- When you want to argue that a vast majority of a group is so and so – try finding the actual percentage online. Don’t say “All men are rapists” or “All women are submissive”. Just because you’ve had a couple of bad real-life experiences with a certain type of gender, it doesn’t mean they’re all the same. Remember that if someone generalized your gender (unless you’re a psychopath with no feelings) I’m sure you wouldn’t have liked it.
- When you want to say “Most people are so and so …” say it, but add “But there are exceptions of course.” Yes, we all know there is the exception to everything and it’s too obvious to even mention, but saying it actually helps a lot to improve your character in the debate. Not only will you be perceived as tolerant, but you also, simultaneously warn your opponent that the rest of the generalizations you’ll be pulling in the future of the conversation should be taken with a grain of salt.
7. Support yourself with facts
We’ve all been there – it’s physically painful to be the one who’s poor on facts, while your opponent has graphs, numbers, and dates – all memorized in their head. You feel inadequate, unable to support your side even though you know its the right one. So what do you do next time? You study. Study hard, meet your opponent one more time and hit them with the truth. Trust me. Nothing feels better than when your recent downloaded knowledge makes you more able to argue for your side.
8. Argue as if you desperately want your opponent to change your mind
Steven Crowder is a master at applying this specific method in his debates. What he does is that he sits down with someone who has an opposing view and before anything else, he says: “Here is my view, you’re more than welcome to change my mind.” Now, how does this little sidenote affect the entirety of the remaining debate? It’s simple: With a statement like that, you are in essence admitting to the possibility of being wrong. Ergo; You’re a person who constantly practices self-improvement, which involves – always questioning your own beliefs, always willing to process the other side of a story and always open to criticism on your viewpoints. A highly intelligent man is someone who covers all those things mentioned above. And a first-impression like this can go a long way in any debate.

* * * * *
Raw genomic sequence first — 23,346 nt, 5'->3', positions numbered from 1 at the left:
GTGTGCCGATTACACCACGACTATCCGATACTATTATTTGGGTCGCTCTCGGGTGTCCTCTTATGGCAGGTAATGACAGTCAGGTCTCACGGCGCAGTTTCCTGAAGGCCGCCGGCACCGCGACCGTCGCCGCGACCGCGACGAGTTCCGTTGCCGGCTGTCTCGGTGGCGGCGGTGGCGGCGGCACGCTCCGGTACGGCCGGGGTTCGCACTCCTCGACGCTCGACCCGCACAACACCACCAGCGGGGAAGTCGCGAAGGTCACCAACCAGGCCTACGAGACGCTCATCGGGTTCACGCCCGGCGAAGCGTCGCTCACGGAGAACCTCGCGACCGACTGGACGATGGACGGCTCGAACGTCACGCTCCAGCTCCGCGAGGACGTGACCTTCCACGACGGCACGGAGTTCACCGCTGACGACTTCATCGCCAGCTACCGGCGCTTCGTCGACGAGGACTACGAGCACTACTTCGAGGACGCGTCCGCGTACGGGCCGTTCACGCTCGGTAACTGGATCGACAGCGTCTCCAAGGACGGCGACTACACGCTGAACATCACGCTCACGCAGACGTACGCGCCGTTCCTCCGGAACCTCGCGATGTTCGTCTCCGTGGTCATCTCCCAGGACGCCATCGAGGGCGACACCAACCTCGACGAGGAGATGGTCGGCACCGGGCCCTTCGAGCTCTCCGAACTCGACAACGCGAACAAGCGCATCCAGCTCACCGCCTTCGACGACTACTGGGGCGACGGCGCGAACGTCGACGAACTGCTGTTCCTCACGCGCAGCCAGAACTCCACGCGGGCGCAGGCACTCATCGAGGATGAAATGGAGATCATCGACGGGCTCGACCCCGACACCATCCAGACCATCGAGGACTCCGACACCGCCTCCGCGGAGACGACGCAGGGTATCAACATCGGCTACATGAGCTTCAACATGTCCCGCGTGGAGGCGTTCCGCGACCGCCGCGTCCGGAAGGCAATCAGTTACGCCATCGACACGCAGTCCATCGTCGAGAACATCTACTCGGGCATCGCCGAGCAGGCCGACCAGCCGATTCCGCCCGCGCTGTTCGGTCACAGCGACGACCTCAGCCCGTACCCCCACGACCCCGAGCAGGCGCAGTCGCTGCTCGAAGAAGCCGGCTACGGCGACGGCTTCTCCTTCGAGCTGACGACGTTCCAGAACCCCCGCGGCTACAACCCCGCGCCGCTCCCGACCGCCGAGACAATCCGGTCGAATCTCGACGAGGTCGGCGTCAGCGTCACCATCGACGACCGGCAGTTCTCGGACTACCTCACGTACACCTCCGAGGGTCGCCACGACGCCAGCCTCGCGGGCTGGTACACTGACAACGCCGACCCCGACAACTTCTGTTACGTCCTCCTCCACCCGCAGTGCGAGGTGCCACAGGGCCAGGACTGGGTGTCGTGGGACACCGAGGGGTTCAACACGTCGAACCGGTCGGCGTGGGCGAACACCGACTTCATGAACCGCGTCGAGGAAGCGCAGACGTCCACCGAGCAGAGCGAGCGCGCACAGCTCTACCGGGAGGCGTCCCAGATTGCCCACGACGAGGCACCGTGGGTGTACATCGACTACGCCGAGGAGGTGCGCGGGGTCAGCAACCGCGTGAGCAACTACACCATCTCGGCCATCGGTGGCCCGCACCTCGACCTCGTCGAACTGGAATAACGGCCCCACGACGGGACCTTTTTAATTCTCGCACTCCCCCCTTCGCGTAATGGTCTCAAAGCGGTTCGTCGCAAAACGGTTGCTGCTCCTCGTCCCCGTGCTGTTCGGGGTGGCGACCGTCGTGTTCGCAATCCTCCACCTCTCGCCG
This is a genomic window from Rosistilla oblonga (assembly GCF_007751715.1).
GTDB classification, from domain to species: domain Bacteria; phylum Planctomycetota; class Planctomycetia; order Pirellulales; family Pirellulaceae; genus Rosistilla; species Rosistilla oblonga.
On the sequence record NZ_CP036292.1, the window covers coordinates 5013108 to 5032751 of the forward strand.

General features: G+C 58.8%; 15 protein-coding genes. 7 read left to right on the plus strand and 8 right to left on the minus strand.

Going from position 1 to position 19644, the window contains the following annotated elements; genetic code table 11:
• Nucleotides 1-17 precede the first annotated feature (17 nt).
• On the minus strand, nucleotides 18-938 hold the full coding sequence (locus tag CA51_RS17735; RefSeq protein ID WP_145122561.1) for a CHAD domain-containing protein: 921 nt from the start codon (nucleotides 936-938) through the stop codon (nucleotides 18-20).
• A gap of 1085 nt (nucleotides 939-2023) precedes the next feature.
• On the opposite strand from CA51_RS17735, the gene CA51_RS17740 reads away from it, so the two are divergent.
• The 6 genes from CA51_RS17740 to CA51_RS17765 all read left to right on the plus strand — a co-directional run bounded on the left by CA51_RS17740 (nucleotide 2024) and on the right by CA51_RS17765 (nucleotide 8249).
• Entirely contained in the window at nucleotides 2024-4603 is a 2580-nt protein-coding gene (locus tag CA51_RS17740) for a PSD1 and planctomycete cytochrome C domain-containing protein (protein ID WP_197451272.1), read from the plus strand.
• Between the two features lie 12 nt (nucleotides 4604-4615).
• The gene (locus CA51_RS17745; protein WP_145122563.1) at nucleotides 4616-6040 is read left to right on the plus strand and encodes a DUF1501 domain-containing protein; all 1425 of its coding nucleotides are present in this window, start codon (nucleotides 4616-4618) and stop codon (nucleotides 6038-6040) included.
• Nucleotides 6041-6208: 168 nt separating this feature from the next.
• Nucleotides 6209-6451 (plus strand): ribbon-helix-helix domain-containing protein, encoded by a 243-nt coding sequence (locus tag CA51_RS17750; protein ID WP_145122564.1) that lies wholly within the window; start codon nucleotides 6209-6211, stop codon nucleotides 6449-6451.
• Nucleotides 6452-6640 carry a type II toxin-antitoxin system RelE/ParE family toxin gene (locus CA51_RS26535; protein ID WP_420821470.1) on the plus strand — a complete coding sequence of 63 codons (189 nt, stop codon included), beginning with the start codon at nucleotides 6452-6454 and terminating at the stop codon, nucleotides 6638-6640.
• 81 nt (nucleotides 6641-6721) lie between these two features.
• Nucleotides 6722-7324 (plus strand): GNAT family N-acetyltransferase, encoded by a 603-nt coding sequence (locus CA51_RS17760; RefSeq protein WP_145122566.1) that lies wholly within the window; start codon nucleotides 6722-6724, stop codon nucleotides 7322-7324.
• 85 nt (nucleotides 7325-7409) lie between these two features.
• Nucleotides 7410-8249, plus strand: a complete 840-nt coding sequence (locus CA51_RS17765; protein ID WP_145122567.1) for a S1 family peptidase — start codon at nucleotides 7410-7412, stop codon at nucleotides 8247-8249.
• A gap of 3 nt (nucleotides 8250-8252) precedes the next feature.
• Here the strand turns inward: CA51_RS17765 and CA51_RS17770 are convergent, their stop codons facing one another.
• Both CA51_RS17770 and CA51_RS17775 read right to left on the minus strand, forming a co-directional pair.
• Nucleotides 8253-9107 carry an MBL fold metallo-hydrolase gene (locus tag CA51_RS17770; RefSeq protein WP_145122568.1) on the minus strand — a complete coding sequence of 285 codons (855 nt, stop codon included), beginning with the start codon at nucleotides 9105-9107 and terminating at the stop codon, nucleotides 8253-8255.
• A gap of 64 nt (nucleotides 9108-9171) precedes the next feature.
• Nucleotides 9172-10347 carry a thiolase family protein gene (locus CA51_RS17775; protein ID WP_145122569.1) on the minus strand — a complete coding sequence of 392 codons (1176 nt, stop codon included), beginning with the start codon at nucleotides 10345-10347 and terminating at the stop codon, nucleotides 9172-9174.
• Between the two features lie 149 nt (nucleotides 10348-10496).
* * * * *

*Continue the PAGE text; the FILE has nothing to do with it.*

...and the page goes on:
9. Never point fingers or assume something about your opponent
If you’re debating with a stranger, be careful with your assumptions. Remember that you don’t know their story or their background. Mutual respect for whoever they are and whatever they’re going through is crucial if you want to keep your superior role in a debate.
10. Adjust your voice and posture
This is probably Jordan Peterson’s best trait; He is one of the few people on the right who never goes out of line with his voice or temperament. Notice his way of behaving in debates; He’s steady, he’s calm and he has the audience listening immediately. Why? Because not only is his tone of voice serene and pleasant to listen to, he also takes time with his sentences. He pauses a great deal – which is yet another effective way of capturing the opponent’s full attention. Try it yourself: When you’re arguing with someone, suddenly pause in the middle of your sentence, look at your opponent to see if they’re actually listening to you, then look down, stroke your chin and continue where you left off, slowly. This method is highly effective in any circumstance (not only debates) because it makes you seem powerful and in control.
Take a look at this video of Jordan Peterson’s debate with Cathy Newman. Notice how he uses both techniques throughout the entire discussion: His posture stays the same – laid back, calm and cool – his tonality remains the same and he does the “pausing thing “every now and then.
11. Implement humor